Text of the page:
Block on Trump's Asylum Ban Upheld by Supreme Court
Kansas may be without a state court system soon, if the governor and legislature get their way. The courts face a total loss of funding after a judge struck down a change to the way chief judges were selected. In an attempt to prevent that ruling, the state legislature passed budget legislation in June that would make the court's budget "null and void" should the law be invalidated.
Besides just selecting new chief judges, Kansas court's system is also responsible for simple things like conducting criminal trials, granting divorces, and probating wills -- services that might be harder to provide should all funding disappear.
The kerfuffle began after Kansas Governor Sam Brownback and the state's Republican-controlled legislature passed a law in 2014 changing the way chief justices were selected. Under Kansas's system, the state's more liberal state Supreme Court selects chief judges. The law shifted that power to local courts, along with giving them more control over funding. That law was followed by a bill declaring that if the new selection policy was invalidated by the courts, the Kansas court system's budget would disappear -- a so-called "blow-up clause."
And so here we are. Last week, state judge Larry Hendricks struck down the selection law, saying that it interfered with the administrative authority granted to the state Supreme Court by the Kansas constitution. That ruling, though stayed pending appeal, could "effectively and immediately shut off all funding for the judicial branch," according to the state's attorney general.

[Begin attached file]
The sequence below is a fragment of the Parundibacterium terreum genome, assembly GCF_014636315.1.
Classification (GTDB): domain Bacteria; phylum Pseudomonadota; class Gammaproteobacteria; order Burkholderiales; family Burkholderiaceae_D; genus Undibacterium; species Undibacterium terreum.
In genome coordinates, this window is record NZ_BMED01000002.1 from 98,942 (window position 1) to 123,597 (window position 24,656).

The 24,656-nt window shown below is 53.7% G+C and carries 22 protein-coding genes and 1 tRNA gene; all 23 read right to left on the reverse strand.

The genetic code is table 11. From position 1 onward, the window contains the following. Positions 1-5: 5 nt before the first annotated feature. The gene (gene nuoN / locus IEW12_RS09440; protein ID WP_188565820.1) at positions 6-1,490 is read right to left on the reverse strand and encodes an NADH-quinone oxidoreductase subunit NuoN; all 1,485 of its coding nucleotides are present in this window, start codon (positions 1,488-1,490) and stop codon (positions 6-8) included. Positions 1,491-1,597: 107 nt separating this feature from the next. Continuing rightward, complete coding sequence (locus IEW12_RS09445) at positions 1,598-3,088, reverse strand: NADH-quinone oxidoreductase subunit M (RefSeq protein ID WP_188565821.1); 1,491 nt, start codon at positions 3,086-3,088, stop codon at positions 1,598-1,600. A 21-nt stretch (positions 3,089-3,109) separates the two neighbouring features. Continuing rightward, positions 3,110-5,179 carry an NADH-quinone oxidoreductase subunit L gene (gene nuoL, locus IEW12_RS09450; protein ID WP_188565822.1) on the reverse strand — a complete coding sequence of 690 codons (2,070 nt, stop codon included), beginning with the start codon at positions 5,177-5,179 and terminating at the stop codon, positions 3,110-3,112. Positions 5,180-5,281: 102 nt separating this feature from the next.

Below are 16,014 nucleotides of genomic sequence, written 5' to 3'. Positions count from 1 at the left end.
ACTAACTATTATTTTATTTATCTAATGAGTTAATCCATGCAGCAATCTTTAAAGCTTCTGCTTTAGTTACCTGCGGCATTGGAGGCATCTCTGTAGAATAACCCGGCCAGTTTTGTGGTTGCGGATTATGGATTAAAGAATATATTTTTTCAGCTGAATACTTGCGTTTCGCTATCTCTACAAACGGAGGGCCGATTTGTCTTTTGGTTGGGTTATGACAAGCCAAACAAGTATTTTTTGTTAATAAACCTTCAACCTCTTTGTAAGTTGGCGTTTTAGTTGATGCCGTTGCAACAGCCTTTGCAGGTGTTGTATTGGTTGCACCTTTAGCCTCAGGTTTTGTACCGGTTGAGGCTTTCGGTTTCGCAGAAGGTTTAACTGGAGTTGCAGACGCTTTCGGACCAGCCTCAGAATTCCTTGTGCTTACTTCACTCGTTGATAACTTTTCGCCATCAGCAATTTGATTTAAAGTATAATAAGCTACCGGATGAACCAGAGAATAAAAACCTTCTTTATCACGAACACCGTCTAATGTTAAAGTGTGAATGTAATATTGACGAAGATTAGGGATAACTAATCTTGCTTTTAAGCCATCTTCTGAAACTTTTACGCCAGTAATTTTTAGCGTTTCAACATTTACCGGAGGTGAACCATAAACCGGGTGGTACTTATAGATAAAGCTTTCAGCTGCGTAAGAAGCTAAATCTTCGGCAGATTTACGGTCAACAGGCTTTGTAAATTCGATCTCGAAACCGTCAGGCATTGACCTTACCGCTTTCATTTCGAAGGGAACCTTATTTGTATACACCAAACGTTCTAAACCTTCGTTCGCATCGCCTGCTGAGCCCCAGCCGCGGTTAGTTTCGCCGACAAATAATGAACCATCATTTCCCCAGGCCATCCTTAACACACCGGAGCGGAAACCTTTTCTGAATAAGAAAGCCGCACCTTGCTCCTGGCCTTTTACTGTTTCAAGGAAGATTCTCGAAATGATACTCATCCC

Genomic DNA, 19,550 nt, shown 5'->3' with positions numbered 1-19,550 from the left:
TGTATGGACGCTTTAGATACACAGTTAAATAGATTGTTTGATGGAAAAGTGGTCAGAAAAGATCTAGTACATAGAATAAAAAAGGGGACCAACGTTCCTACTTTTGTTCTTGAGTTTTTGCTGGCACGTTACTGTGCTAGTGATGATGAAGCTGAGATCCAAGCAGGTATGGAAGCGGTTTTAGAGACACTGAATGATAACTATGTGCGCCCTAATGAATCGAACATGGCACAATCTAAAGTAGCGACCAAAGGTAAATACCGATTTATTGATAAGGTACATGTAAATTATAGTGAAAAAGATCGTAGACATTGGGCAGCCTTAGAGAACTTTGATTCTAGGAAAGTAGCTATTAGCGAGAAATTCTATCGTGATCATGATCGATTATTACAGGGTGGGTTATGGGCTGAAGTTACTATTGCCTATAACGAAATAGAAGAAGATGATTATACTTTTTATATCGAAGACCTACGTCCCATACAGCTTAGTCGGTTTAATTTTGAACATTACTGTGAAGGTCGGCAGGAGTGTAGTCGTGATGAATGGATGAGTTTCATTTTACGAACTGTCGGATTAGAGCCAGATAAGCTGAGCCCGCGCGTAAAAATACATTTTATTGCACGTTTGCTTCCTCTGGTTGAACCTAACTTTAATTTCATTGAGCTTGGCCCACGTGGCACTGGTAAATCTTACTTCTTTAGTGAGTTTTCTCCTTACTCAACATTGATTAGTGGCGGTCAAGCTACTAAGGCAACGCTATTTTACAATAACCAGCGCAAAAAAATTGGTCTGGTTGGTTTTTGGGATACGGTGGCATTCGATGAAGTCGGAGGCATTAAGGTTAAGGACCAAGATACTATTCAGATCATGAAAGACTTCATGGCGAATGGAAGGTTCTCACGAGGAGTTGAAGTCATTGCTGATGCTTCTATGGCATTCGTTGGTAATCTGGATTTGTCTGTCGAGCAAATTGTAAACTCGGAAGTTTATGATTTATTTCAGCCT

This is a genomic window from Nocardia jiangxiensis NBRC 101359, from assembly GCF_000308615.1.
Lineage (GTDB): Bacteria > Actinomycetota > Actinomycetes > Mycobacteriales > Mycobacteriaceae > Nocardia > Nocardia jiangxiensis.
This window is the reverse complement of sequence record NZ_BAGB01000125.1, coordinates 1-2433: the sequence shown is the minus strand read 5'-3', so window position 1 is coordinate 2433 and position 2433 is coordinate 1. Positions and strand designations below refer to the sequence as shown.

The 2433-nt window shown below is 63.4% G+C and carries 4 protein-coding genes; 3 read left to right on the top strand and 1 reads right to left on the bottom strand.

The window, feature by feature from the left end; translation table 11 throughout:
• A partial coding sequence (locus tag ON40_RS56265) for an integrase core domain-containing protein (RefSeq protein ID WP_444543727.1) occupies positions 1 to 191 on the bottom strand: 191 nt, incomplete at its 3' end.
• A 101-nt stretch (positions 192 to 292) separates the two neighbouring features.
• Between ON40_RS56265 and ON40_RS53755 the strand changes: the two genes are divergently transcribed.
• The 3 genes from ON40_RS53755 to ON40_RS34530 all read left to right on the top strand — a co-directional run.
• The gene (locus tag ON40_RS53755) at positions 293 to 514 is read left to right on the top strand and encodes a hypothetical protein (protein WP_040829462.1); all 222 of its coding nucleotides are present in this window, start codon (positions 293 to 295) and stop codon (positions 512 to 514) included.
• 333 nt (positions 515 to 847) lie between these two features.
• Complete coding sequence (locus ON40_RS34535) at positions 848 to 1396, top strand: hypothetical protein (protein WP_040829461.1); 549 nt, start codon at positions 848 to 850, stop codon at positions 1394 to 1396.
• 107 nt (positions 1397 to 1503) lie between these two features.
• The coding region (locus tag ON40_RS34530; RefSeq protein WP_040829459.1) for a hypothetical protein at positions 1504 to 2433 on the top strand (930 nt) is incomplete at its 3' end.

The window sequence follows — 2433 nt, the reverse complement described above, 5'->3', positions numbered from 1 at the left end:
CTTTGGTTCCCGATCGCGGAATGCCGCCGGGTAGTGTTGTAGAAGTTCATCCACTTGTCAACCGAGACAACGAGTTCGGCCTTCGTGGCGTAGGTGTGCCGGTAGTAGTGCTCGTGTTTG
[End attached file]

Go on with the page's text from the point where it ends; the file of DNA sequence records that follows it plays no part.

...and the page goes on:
The fight between the courts, Governor Brownback, and the legislature goes deeper than just the selection of chief justices. Many view the attempt to disempower, and then defund, the Supreme Court as retribution for two state Supreme Court rulings that said Kansas's public school funding was unconstitutionally inadequate.
Kansas judges haven't hung up their robes and taken an extended vacation just yet, however. State court doors remain open and there's no indication whether funding will be halted in the near future, though politicians acknowledge that is a serious possibility. In the mean time, several state judges are continuing to challenge the selection law and the blow-up clause. They argue that the law impermissibly interferes with the courts and attempts to prevent them from ruling impartially -- which seems to be the whole point of the law, after all.
Those trials could be complicated by state polticians' demands that Kansas judges recuse themselves from cases which could affect their judicial authority.
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